Subscribe to email updates
Archive for 'Archives II'
Today’s post is written by Daniel Dancis, an archivist at the National Archives in College Park, Maryland. As most of the eastern seaboard is experiencing record setting low temperatures this week, it is timely to look back at a letter written by then-Senator Joseph R. Biden, Jr. to the Office of the Sergeant At Arms […]
Today’s post was written by Dr. Greg Bradsher and Dr. Sylvia Naylor, archivists at the National Archives in College Park. This post is also featured on our Rediscovering Black History blog. In April 1945 the 555th Parachute Infantry Battalion received orders to move to the West Coast for a special assignment. Members of this all African American unit hoped to finally see combat […]
Posted by Guest Blogger on February 12, 2015, under Archives II, History, Military Records, Reference.
Today’s post was written by Dr. Greg Bradsher, Senior Archivist at the National Archives in College Park. As December 1944 ended and January 1945 began, the German counteroffensive in the Ardennes (Battle of the Bulge) was two weeks old and the Allied forces had stopped the German effort to cross the Meuse River and capture Antwerp. […]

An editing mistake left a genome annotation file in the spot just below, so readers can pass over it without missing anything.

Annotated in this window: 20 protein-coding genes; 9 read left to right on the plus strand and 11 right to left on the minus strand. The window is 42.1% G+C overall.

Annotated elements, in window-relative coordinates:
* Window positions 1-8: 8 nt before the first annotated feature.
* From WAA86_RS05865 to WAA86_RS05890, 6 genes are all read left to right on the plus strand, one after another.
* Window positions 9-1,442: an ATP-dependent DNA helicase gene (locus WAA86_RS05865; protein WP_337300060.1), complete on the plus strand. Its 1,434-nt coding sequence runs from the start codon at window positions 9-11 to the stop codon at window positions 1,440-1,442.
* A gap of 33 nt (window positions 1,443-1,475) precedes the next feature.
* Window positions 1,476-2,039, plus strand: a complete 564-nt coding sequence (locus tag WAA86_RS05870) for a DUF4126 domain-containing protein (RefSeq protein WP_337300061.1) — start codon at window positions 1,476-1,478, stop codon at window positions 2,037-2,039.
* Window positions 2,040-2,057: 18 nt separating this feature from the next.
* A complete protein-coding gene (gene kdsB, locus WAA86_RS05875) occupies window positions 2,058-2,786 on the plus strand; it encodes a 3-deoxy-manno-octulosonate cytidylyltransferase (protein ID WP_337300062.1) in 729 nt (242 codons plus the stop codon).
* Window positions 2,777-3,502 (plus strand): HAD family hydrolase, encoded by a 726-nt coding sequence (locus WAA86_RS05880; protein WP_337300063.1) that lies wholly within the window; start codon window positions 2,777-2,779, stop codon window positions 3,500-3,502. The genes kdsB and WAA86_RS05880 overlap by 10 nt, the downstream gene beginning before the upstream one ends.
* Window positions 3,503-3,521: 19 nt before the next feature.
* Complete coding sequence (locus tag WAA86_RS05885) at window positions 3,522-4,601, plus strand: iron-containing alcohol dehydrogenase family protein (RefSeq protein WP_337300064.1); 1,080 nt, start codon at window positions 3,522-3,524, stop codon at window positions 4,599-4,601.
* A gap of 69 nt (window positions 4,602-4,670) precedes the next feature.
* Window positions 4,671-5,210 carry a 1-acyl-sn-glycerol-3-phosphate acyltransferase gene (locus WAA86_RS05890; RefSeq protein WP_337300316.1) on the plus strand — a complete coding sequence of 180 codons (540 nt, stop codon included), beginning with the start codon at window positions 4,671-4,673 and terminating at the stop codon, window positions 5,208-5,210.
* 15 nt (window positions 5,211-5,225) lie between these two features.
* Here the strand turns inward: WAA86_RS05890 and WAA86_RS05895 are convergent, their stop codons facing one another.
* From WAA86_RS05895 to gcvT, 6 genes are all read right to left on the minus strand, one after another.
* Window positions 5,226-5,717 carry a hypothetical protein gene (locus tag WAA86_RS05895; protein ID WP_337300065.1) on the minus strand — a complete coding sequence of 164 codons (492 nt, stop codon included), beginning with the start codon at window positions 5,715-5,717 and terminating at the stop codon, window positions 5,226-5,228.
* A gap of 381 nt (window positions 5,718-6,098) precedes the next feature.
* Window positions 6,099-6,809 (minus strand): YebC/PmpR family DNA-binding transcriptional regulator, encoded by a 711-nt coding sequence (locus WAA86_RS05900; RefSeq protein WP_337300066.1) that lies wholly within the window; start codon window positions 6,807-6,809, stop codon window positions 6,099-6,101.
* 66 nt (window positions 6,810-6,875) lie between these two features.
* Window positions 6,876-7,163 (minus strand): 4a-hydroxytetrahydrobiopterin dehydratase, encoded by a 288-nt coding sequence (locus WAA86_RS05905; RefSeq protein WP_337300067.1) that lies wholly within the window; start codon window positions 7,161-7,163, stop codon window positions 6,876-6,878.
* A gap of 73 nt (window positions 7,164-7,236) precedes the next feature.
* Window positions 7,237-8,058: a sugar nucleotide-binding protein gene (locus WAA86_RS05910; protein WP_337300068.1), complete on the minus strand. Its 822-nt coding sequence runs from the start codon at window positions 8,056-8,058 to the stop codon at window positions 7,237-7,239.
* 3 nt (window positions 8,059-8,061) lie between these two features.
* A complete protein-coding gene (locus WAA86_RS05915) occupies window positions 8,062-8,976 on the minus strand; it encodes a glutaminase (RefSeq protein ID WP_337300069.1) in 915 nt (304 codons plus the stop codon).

Posted by Guest Blogger on January 29, 2015, under Archives II, History, Military Records, Monuments Men, Reference.
The National Archives’ Arthur Evarts Kimberly and the Allied Translator and Interpreter Section’s Document Restoration Sub-Section, 1944-1945
Today’s post was written by Dr. Greg Bradsher, Senior Archivist at the National Archives in College Park. The linguists with the Allied Translator and Interpreter Section (ATIS) of General Douglas MacArthur’s General Headquarters, Southwest Pacific Area (SWPA) were responsible, at ATIS headquarters in Australia and, attached to units in the field, for translating captured documents […]
Posted by Guest Blogger on January 20, 2015, under Archives II, History, Military Records, Reference.
This post is also featured on our Rediscovering Black History blog. At the outbreak of World War I, William H. Hunt was serving as the U.S. Consul in St. Etienne, France. In addition to his official duties, Hunt was also a true American pioneer. In 1914, he was one of the very few African Americans […]
Posted by David Langbart on January 13, 2015, under Archives II, Civil Records, History, Reference.
9-11 Adolf Hitler Alan Walker Alfie Paul American Red Cross Civil War David Langbart deck logs Department of State DOJ donated materials FBI Foreign Service Posts Franklin D. Roosevelt Greg Bradsher John Jay looted art M. Marie Maxwell MFA&A Monique Politowski Monuments Men Onaona Guay OSS RG 24 RG 59 RG 60 RG 65 RG 84 RG 165 RG 239 RG 242 RG 286 RG 306 RG 331 RG 469 RG 498 Roberts Commission Sylvia Naylor U.S. Army U.S. Marshals U.S. Navy volunteers War Department World War I World War II